Peri-Lead Edema After Deep Brain Stimulation Surgery: A Poorly Understood but Frequent Complication



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Objective: Postoperative peri-lead edema (PLE) is a poorly understood complication of deep brain stimulation (DBS), which has been described sporadically in patients presenting with profound and often delayed symptoms. We performed a prospective evaluation of patients undergoing DBS to determine the frequency of and identify risk factors for PLE. Methods: Patients underwent DBS electrode placement by a single physician. Postoperative magnetic resonance imaging (MRI) was performed approximately 6 weeks after the operation in asymptomatic subjects and analyzed for presence of PLE. All symptomatic subjects underwent MRI at the time of presentation. Data regarding index disease, preoperative medical issues, operative technique, and intraoperative variables were collected and statistically analyzed. Results: A total of 191 leads were placed in 102 subjects; 15 patients (14.7%) demonstrated PLE. Seven patients (6.9%) presented with symptoms related to PLE, most often altered mental status or neurologic deficit. Many of the MRI findings were profound, with PLE sometimes several centimeters in diameter. No statistically significant difference was found between PLE-positive and normal subjects when analyzing multiple variables, including presence of vascular disease, hypertension, anticoagulant/antiplatelet use, electrode target, index disease, unilateral versus bilateral lead placement, number of brain penetrations, and presence or absence of microelectrode recording. Conclusions: Patients with postoperative PLE can present with severe symptoms or can be asymptomatic and go undiagnosed. Because of the delayed-onset potential, PLE may be more common than previously reported. No clear risk factors have been identified; therefore, further studies and increased clinical vigilance are paramount for improving comprehension and possible prevention of PLE.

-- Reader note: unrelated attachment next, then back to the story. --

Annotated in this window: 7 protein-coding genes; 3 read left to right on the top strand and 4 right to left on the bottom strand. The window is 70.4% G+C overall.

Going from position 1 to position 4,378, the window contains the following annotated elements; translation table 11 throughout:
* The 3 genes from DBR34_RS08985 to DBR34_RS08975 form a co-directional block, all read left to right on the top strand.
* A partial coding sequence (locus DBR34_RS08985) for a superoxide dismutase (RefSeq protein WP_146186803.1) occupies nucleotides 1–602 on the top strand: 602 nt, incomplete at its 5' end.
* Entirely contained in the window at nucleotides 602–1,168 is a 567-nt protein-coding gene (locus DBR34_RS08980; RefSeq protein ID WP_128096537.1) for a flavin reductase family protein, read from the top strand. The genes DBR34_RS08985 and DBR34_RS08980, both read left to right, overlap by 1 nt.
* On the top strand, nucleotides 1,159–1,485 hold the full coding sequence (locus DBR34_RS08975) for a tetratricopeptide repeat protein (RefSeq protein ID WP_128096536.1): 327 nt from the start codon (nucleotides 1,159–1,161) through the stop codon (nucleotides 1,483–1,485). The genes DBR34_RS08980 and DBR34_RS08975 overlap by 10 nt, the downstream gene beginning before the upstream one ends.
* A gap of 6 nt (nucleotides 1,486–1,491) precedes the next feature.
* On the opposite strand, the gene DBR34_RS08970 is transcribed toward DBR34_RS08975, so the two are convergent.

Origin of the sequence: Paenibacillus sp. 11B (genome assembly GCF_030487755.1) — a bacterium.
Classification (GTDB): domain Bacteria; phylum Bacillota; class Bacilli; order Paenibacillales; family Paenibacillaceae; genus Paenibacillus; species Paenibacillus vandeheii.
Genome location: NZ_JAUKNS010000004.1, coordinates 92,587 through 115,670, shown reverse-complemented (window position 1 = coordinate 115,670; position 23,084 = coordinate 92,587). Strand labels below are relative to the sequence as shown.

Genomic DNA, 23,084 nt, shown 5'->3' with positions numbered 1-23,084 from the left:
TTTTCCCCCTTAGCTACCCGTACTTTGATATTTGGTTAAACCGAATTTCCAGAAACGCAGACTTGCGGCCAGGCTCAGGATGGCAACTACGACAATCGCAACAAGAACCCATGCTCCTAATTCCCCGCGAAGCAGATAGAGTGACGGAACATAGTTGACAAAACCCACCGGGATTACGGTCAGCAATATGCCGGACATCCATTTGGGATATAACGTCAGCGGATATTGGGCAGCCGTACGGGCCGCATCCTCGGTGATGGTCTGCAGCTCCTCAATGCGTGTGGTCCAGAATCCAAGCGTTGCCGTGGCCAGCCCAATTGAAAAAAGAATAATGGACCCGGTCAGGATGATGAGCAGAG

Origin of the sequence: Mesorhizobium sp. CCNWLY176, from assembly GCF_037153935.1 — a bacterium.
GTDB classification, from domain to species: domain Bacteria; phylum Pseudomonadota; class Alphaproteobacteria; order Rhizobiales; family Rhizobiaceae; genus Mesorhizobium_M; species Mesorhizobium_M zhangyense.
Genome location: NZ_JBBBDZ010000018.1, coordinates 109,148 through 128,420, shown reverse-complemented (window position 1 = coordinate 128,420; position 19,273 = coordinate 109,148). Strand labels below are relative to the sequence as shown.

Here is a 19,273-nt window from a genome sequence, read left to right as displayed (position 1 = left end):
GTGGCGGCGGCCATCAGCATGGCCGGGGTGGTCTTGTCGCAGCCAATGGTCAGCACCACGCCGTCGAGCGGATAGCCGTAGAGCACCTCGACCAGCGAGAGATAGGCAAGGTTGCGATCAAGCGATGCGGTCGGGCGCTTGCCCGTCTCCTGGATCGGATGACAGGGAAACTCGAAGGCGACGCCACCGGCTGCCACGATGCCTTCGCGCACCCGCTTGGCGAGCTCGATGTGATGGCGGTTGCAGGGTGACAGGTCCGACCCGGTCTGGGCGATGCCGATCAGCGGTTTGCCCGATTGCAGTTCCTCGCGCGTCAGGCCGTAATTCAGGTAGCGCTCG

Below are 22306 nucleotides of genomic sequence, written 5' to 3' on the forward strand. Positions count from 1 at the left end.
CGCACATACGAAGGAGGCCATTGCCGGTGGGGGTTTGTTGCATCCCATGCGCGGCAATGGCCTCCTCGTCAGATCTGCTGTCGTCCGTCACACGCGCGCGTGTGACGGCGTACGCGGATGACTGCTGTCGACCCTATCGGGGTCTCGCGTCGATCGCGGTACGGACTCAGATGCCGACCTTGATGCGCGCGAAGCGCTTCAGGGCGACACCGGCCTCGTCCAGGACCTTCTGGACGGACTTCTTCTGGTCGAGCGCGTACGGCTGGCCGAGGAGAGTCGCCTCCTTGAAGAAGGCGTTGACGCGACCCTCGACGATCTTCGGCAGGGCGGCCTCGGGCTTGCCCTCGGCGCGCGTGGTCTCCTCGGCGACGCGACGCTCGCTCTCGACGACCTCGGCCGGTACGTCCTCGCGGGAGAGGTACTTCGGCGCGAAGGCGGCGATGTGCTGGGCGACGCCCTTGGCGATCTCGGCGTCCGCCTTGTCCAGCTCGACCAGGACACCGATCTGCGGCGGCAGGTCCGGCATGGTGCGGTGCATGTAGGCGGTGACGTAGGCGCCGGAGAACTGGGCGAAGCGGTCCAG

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World Neurosurgery





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